We’ve lived to an age where we can fearlessly admit the follies of our youth. In this case it is that, in our forties, fifties and early sixties, we trekked mountains—high ones in the Andes, Alps, Rockies, Himalayas and other places where we strained to breathe thin air. Not technical climbing but trekking with light packs and helpers to offer hot tea to begin the day. It was enthralling, mesmerizing and rewarding. After struggling up to a 17,000-foot-high pass, looking at the clouds and snowy peaks below and high fiving family and friends, one is overjoyed with a sense of accomplishment and the privilege of experiencing nature’s great beauty.
That was then. Now, we don’t set our sights so high. We get out of breath in Denver.
So, we just returned from a week in lower mountains: Adirondacks, Green and White (hard to differentiate) Mountains, the Berkshires and Catskills. We were prepared to drive up Mount Washington at 6000+ feet but fickle weather thwarted that. Some notes and pictures follow.
Beautiful lake in the Adirondacks. If you think the two flying are us, think again.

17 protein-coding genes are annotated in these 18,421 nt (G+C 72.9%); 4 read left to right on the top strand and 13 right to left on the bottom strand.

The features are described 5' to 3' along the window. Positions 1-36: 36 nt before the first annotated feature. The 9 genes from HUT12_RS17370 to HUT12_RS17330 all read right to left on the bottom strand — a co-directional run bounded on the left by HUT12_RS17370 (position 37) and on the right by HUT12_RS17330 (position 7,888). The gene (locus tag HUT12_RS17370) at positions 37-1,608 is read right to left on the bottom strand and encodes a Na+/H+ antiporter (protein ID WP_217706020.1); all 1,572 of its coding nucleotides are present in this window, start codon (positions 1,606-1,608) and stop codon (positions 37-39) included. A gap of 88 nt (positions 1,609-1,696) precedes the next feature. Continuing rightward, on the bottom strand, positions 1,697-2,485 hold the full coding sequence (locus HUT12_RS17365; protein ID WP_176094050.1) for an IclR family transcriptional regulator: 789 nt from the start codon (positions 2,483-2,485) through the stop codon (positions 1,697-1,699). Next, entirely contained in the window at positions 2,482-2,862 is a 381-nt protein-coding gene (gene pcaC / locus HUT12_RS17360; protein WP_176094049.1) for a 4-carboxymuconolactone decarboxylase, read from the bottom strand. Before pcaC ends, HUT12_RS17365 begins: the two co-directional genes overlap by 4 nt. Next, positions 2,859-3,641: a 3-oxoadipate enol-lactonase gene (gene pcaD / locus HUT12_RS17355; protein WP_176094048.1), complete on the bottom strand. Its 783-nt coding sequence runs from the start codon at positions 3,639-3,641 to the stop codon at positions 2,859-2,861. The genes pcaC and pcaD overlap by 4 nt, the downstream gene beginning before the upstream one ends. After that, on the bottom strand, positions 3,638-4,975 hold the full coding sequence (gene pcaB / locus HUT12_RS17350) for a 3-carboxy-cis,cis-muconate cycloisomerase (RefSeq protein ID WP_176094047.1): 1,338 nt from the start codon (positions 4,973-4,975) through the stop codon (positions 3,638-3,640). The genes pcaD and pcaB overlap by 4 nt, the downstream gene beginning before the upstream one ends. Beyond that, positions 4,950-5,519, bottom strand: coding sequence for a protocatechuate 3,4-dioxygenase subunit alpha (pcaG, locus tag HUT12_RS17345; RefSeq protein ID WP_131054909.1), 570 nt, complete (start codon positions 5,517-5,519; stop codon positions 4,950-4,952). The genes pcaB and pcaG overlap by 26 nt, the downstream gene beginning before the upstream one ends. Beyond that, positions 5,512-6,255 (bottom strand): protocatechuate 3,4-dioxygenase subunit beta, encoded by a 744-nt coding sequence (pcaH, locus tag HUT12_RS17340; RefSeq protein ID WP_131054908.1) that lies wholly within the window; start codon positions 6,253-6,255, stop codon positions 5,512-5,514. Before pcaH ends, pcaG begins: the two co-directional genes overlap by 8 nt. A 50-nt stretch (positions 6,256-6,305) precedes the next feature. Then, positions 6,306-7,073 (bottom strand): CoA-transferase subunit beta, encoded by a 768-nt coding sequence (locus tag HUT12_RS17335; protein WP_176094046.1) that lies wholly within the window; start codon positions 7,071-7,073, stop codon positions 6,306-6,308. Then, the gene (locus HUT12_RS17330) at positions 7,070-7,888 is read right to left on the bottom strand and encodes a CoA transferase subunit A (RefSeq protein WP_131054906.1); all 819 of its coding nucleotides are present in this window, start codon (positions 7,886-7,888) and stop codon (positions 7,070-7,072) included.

Blue Mountain Lake
North of Lake George
Where New Jersey had too much rain this year, things were better a few hundred miles north. I’ll add a couple of pictures as proof
Views from the Granite State
On to New Hampshire–White Mountains
Hotels.com directed us to the Profile (Old Man of the Mountain that collapsed a few years ago) Inn, which proved to be the same age as the old man, but charming nonetheless. Close to the Franconian Notch that my cousin and I hiked in our late teens. It aged better that I did. Beautiful mountain views here.
Loon Mountain had a comfy cable car to take us up the 3000+ feet up–and down again. A long time ago we learned that it is not wise to walk back down the mountain after a ride up, especially if you haven’t done mountain trekking recently. A week of painful calf muscles follows.
You have mountains, you get waterfalls
Our last stop was Lenox, Mass, next to Tanglewood (Boston Symphony summer home), beautiful woods and The Mount, Edith Wharton’s 1902 mansion. We drove through the Catskills, so they count too.